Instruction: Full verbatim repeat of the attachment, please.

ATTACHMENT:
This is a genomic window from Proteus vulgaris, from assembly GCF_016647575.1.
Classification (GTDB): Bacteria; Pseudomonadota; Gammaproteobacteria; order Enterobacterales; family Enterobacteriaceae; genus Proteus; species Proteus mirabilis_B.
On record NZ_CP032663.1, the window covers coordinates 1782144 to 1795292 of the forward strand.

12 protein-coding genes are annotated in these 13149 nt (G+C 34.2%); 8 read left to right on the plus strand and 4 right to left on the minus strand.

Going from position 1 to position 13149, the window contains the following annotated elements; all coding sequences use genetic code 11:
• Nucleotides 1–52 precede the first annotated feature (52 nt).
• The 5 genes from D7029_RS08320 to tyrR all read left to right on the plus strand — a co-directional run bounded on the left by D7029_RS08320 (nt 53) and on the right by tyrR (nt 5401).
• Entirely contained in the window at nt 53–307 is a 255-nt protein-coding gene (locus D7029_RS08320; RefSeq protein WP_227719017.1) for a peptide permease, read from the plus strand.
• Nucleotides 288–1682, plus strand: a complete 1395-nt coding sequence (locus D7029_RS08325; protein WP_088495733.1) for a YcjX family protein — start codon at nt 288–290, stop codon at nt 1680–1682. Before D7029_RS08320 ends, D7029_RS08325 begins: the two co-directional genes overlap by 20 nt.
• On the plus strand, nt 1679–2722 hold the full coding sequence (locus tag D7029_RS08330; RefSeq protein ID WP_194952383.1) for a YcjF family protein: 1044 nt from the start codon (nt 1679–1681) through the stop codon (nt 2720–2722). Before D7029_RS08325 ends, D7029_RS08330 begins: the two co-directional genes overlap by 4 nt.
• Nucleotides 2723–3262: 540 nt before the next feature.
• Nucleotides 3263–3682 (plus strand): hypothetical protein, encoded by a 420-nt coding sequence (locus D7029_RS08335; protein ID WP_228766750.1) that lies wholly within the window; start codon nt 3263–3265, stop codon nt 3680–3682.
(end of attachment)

This is a genomic window from Proteus vulgaris, from assembly GCF_016647575.1.
Classification (GTDB): Bacteria; Pseudomonadota; Gammaproteobacteria; order Enterobacterales; family Enterobacteriaceae; genus Proteus; species Proteus mirabilis_B.
On record NZ_CP032663.1, the window covers coordinates 1782144 to 1795292 of the forward strand.

12 protein-coding genes are annotated in these 13149 nt (G+C 34.2%); 8 read left to right on the plus strand and 4 right to left on the minus strand.

Going from position 1 to position 13149, the window contains the following annotated elements; all coding sequences use genetic code 11:
• Nucleotides 1–52 precede the first annotated feature (52 nt).
• The 5 genes from D7029_RS08320 to tyrR all read left to right on the plus strand — a co-directional run bounded on the left by D7029_RS08320 (nt 53) and on the right by tyrR (nt 5401).
• Entirely contained in the window at nt 53–307 is a 255-nt protein-coding gene (locus D7029_RS08320; RefSeq protein WP_227719017.1) for a peptide permease, read from the plus strand.
• Nucleotides 288–1682, plus strand: a complete 1395-nt coding sequence (locus D7029_RS08325; protein WP_088495733.1) for a YcjX family protein — start codon at nt 288–290, stop codon at nt 1680–1682. Before D7029_RS08320 ends, D7029_RS08325 begins: the two co-directional genes overlap by 20 nt.
• On the plus strand, nt 1679–2722 hold the full coding sequence (locus tag D7029_RS08330; RefSeq protein ID WP_194952383.1) for a YcjF family protein: 1044 nt from the start codon (nt 1679–1681) through the stop codon (nt 2720–2722). Before D7029_RS08325 ends, D7029_RS08330 begins: the two co-directional genes overlap by 4 nt.
• Nucleotides 2723–3262: 540 nt before the next feature.
• Nucleotides 3263–3682 (plus strand): hypothetical protein, encoded by a 420-nt coding sequence (locus D7029_RS08335; protein ID WP_228766750.1) that lies wholly within the window; start codon nt 3263–3265, stop codon nt 3680–3682.